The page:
Why are there four gospels?

The Bible contains four accounts of the life of Jesus which are very different from each other and each one contains some information that isn’t in the others. Some of the differences are so great that the gospels almost seem to contradict each other. Why would God inspire men to write four different accounts rather than just one?

One thing to keep in mind when comparing the gospels is that they are called gospels, not biographies.None of them is intended to give a complete account of Jesus’ life as a modern biography does. The gospel is that Jesus died for our sins and rose again from the dead. All of the gospels give more detail about these events and the circumstances immediately leading up to them than they do to any other part of Jesus’ life. Each author has selected from the previous life of Jesus only those events which he considered necessary to provide the necessary background for the actual gospel. Each of the writers apparently had a specific audience in mind when he wrote his gospel and this influenced his choice of what to include.

Matthew’s gospel was written for a Jewish audience and often quoted from the Old Testament to show that Jesus fulfilled its prophecies. Luke was written in Rome to a believer named Theophilus who was probably a gentile. Both told of the birth of Jesus but they emphasized different aspects of it.

Matthew began by showing that Joseph was a descendant of Abraham and David. He wasn’t the biological father of Jesus but his marriage to Mary made him the legal father so his genealogy became that of Jesus. As a descendant of Abraham Jesus was the recipient of the many promises God had made to him. He was also in the line of the kings who succeeded David. Apparently Joseph would have been king if the monarchy had continued and so he passed on the Jesus the right to the throne of Israel.

Because of his emphasis on the kingship of Jesus Matthew is the only one who records the visit of the Wise Men who were looking for the king of the Jews. (They are often depicted visiting Jesus while he lay in the manger after his birth but this isn’t Biblically accurate. Matthew 2:16 shows that two years could have elapsed between the time they saw the star and their arrival in Bethlehem.)

Since Luke was writing for a gentile audience his readers probably wouldn’t have been interested in Jesus’ kingship over Israel. His emphasis is more on the humanity of Jesus. He tells the story of the birth from Mary’s point of view and the genealogy he includes is hers. When it says that Joseph was the son of Heli it obviously means that he was considered a son because he was married to Heli’s daughter because according to Matthew his father’s name was Jacob. This genealogy shows that Mary was a descendant of David through Nathan rather that Solomon. It also traces his ancestry all the way back to Adam.  He does record some information not found in the other gospels, such as the visit to the temple when Jesus was forty days old and the fact that John the Baptist was a relative of Jesus.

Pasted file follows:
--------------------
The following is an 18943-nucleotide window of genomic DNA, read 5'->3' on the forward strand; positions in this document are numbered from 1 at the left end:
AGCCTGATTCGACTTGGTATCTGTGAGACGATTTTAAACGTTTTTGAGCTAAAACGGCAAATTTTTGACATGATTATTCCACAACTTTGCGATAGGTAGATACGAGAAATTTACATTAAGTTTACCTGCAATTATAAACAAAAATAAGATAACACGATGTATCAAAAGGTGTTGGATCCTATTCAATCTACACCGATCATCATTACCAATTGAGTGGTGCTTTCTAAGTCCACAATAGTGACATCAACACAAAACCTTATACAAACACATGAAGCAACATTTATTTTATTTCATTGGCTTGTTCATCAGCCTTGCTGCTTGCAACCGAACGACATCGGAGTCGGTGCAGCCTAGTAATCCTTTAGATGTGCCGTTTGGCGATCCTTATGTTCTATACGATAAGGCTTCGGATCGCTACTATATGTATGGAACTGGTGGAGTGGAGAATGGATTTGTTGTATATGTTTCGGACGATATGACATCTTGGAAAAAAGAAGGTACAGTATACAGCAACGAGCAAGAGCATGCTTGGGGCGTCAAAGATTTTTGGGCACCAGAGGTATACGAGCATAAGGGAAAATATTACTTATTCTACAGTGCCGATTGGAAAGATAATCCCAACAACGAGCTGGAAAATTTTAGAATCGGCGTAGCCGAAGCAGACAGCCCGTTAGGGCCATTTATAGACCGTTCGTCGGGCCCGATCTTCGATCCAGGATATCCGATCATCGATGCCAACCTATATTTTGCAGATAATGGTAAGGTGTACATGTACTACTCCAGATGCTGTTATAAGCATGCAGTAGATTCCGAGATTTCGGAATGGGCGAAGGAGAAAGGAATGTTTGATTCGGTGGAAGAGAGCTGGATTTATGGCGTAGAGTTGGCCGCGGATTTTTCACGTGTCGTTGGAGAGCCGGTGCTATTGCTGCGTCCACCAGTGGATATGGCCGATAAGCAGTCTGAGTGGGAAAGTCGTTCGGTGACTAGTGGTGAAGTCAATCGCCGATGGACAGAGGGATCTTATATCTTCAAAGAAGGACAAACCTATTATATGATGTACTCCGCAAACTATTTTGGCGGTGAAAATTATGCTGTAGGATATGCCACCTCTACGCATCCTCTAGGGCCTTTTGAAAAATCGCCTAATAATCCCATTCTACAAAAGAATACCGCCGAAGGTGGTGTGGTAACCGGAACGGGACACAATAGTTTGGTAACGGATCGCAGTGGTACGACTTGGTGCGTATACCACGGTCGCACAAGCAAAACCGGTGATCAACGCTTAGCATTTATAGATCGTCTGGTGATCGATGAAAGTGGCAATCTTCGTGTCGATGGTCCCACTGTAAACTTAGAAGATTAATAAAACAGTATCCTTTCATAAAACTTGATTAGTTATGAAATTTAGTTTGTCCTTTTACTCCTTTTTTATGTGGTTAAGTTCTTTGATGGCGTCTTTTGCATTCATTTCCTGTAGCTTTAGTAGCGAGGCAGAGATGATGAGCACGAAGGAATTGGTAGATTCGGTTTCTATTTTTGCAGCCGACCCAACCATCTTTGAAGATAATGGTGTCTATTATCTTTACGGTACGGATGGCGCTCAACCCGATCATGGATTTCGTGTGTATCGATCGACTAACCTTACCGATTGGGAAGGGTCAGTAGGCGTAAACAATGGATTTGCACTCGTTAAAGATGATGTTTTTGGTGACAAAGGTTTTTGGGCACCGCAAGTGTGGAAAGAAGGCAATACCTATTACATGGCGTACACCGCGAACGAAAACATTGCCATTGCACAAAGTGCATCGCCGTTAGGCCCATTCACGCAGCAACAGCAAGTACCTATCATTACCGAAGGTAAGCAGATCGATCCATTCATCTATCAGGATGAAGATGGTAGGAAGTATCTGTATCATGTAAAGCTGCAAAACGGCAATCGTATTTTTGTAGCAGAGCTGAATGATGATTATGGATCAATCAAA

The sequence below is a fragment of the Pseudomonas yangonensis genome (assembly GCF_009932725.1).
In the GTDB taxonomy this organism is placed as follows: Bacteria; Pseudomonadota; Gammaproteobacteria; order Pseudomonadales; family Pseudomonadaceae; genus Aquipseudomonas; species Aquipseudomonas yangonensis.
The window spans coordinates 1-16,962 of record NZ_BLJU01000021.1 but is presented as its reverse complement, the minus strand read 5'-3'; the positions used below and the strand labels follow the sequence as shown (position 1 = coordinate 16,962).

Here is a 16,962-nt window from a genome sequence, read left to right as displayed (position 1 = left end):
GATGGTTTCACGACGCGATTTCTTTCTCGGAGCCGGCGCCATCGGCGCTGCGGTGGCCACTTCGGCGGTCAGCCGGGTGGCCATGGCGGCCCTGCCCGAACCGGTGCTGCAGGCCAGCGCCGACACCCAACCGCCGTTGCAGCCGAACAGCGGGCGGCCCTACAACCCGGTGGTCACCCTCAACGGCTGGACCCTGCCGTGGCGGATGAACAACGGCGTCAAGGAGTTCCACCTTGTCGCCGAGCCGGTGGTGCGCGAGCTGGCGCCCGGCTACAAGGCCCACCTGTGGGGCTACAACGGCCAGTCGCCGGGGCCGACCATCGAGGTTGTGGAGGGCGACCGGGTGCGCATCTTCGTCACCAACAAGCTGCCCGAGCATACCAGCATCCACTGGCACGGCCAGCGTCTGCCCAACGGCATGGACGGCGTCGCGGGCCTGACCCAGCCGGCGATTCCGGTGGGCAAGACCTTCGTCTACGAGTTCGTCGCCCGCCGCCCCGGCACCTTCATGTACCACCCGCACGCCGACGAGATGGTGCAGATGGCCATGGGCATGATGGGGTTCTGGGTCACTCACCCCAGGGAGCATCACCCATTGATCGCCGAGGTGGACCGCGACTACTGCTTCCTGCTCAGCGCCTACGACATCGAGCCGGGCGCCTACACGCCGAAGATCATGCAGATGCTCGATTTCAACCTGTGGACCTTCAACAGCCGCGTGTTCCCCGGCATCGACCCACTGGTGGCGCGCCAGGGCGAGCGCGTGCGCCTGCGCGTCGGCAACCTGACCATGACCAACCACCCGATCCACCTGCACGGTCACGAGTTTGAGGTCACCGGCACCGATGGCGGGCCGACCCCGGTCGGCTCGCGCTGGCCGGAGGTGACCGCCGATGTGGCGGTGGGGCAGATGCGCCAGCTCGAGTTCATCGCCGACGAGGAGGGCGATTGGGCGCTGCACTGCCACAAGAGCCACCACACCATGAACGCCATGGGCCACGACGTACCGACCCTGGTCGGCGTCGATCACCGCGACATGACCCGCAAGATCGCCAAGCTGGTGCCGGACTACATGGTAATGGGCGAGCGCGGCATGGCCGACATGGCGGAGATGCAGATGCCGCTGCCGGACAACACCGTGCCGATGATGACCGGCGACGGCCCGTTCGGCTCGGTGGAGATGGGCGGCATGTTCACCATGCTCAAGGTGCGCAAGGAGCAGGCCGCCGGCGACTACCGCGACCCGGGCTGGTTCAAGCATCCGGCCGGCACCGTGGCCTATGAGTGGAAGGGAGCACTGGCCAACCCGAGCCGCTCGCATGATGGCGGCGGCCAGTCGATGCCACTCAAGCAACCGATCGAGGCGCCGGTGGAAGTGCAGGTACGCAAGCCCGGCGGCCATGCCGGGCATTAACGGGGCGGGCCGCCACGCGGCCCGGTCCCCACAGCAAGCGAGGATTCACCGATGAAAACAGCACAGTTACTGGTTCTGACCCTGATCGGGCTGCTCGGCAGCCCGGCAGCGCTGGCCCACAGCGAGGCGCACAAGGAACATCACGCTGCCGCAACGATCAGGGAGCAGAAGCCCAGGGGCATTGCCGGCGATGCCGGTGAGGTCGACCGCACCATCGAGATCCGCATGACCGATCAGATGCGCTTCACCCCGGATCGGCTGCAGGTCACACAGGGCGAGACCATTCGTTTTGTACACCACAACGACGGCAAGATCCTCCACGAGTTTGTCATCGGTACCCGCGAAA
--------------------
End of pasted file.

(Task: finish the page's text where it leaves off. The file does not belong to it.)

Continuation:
(Since I wrote this post I have realized that Luke had another reason for not mentioning the visit by the wise men.

Luke and the Wise Men )

Mark’s gospel doesn’t say anything about the birth or background of Jesus but begins with his baptism by John. This gospel emphasizes what Jesus did more that what he said. It records more miracles in proportion to its length than any other gospel and has less of his teaching that the others. The fact that he explains the meaning of Jewish customs shows that he was writing for gentiles who were unfamiliar with them.

John’s gospel is different from the other three. There are some events and a great deal of teaching that are found only here and he leaves out much that the other gospels include. There are three reasons for these differences.

1. John’s gospel was the last one to be written. By the time John wrote it the other gospels were in wide circulation and most Christians were familiar with them. He probably didn’t think there was any need to repeat what was already widely known so he selected events and teaching that the other writers had omitted.

2. Jesus had both a human and a divine nature. The first three gospels focussed mainly on his human nature although they also mentioned his deity. John’s emphasis was on the fact that Jesus was God, although he also wrote about his humanity.

3. John stated the purpose of his book in John 20:31, “These are written so that you may believe that Jesus is the Christ, the Son of God, and that by believing you may have life in his name.” His purpose was evangelistic, to bring others to faith in Christ. Luke’s purpose for writing given in Luke 1:4, “That you may have certainty concerning the things you have been taught.” He was writing to instruct someone who was already a believer.

God sent Jesus to die for the whole world and he wants everyone to hear and believe the gospel. Because people are different there is no single way to present the gospel which will be effective for all of them. Paul said,

To the Jews I became as a Jew, in order to win Jews. To those under the law I became as one under the law (though not being myself under the law) that I might win those under the law. To those outside the law I became as one outside the law (not being outside the law of God but under the law of Christ) that I might win those outside the law. To the weak I became weak, that I might win the weak. I have become all things to all people, that by all means I might save some.
1 Corinthians 9:20-22

When he said this he was reflecting the same attitude that God showed when he gave us four gospels so that each of us can find in them what he needs to bring him closer to God.

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Posted on October 28, 2011, in Bible study and tagged , , , , , , , . Bookmark the permalink. Leave a comment.

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